Devils and details
Part of the challenge in audio engineering is to know when to use certain processes or devices and when to use others. For example, a tube in the input stage works well, but not so much in the output. Or, a capacitor used as a DC blocker might sound better than the complexity of a servo, or, vice versa.
Analog integrated circuits, like op amps, can typically be bettered by their discrete counterparts in some cases, but not all. For example, if component matching is a critical aspect to your design then there’s likely no better process than integrating everything on a single piece of silicone. Each component tracks the temperature variations of the other for near-perfect matching.
Yet, in the same way separates can outperform integrated amplifiers, there are disadvantages to IC solutions too. The limitations of single silicone, including low power requirements and a lack of isolation between components, can hinder performance levels in highly resolving systems like the kind you and I might want at home.
It’s always a good idea to keep sweeping proclamations of better and worse at a minimum.
Like just about everything else in life, it’s the details that flush out the devil.
Maybe our focus has been to narrow. We think of our ears as mere microphones. We then design measurement equipment to unravel all the distortions and intricacies that might trip up a microphone, only to wonder why those measurements and our hearing perceptions don’t line up.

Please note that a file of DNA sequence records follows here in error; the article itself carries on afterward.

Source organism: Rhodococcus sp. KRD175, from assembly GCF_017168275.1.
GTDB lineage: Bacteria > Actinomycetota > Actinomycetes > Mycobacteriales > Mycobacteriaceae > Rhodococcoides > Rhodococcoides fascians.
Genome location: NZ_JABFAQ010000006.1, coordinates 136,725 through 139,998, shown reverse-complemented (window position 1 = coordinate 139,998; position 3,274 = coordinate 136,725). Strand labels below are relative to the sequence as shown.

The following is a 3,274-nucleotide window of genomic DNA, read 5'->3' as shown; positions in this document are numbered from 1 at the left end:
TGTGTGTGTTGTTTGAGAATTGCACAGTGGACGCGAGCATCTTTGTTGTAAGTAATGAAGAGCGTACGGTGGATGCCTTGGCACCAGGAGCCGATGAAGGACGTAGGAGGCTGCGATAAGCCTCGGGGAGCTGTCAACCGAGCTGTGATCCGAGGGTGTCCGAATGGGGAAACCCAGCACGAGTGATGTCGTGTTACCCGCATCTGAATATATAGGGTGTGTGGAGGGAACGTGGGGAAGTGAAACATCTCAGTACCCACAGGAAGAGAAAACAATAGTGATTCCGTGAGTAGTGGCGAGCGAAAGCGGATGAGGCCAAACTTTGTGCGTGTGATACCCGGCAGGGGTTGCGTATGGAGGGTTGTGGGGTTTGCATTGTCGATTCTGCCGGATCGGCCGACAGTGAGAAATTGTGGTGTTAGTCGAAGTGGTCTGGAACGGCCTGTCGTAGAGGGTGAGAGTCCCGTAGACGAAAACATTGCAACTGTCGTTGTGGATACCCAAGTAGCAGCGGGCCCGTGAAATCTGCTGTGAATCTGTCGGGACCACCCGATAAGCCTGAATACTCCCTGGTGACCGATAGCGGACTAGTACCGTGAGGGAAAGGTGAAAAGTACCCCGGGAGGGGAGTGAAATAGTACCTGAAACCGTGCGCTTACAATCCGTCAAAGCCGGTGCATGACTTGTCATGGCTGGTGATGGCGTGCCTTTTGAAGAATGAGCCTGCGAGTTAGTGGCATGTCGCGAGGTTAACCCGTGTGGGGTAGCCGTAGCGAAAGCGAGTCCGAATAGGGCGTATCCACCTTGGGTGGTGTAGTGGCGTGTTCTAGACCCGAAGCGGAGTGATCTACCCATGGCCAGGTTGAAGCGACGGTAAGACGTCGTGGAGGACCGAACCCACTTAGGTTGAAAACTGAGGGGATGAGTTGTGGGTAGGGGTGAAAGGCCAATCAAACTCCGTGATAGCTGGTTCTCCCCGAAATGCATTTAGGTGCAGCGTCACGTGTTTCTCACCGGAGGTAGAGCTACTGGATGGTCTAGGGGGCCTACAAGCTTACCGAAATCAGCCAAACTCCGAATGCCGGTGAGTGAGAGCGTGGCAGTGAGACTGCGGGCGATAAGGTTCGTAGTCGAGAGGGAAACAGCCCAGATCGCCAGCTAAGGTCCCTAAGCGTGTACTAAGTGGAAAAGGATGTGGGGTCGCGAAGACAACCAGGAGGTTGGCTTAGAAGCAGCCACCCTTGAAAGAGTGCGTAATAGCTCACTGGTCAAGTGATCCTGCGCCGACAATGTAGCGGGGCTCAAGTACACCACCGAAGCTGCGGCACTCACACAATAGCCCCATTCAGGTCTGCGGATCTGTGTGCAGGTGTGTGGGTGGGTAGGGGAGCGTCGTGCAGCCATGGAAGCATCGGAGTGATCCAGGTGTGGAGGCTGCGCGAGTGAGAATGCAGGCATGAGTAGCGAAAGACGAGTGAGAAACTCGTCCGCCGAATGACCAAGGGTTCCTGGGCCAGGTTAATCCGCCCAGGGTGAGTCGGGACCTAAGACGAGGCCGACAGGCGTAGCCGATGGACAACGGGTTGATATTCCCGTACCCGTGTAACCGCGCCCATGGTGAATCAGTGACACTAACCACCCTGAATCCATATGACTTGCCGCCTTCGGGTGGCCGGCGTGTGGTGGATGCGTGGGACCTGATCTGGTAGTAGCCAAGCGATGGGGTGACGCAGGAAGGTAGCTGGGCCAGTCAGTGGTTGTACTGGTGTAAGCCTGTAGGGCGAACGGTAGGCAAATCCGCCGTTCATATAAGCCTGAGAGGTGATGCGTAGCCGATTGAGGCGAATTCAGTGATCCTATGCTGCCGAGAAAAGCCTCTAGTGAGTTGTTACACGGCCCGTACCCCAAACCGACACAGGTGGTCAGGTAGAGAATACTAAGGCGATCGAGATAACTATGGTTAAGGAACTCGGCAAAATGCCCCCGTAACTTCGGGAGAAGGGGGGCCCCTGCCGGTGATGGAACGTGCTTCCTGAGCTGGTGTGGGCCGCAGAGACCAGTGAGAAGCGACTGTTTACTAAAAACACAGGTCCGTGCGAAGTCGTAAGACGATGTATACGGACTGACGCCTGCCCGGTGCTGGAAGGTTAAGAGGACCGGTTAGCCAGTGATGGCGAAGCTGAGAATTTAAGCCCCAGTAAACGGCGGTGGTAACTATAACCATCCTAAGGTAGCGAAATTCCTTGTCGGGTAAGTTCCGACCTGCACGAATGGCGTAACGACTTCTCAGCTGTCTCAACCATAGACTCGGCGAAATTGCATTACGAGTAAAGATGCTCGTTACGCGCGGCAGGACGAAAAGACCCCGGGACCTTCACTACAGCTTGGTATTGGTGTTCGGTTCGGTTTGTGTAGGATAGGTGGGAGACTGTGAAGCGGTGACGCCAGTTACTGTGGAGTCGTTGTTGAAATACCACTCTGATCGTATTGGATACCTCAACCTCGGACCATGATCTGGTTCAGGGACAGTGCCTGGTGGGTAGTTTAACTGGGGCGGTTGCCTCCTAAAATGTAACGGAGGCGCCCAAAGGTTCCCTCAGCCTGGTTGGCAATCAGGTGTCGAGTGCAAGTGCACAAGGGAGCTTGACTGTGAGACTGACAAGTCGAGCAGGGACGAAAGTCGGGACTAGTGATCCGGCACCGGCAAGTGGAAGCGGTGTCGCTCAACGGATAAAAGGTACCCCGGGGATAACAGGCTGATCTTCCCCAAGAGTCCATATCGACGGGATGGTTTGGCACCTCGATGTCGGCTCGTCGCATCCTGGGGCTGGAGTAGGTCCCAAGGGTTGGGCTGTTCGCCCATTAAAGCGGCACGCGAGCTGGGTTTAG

Our ears are microphones, but that’s only the simplest of their tasks. The ear is a complex instrument, from its outer shape, called the Pinna, funneling sound through a curved canal into the microphone’s diaphragm—quaintly called the eardrum from years before we understood its full nature—and onwards through other archaic names like the Vestibule, Round Window, and Oval Window, continuing through the three tiniest bones in our bodies: the malleus, incus, and stapes, collectively know as the Ossicles (which literally means tiny bones).
The ear’s sorted electrical signals including those of position and balance are fed to our massive CPU, the brain, for further processing—and this is where we form an image of what we hear. Yes. A literal holographic multi-dimensional image with far more information than any recording or measurement device yet imagined.
You see, we hear not only with our ears but our brains. It’s called Perceptual Hearing.
What a wonderful invention it might be to someday devise an analog of perceptual hearing. We could then quantify that which we perceive as sound.
Some work has been done already. Studies of three-dimensional audio holography have made great strides.
But, for now, we are our best analog. The real deal.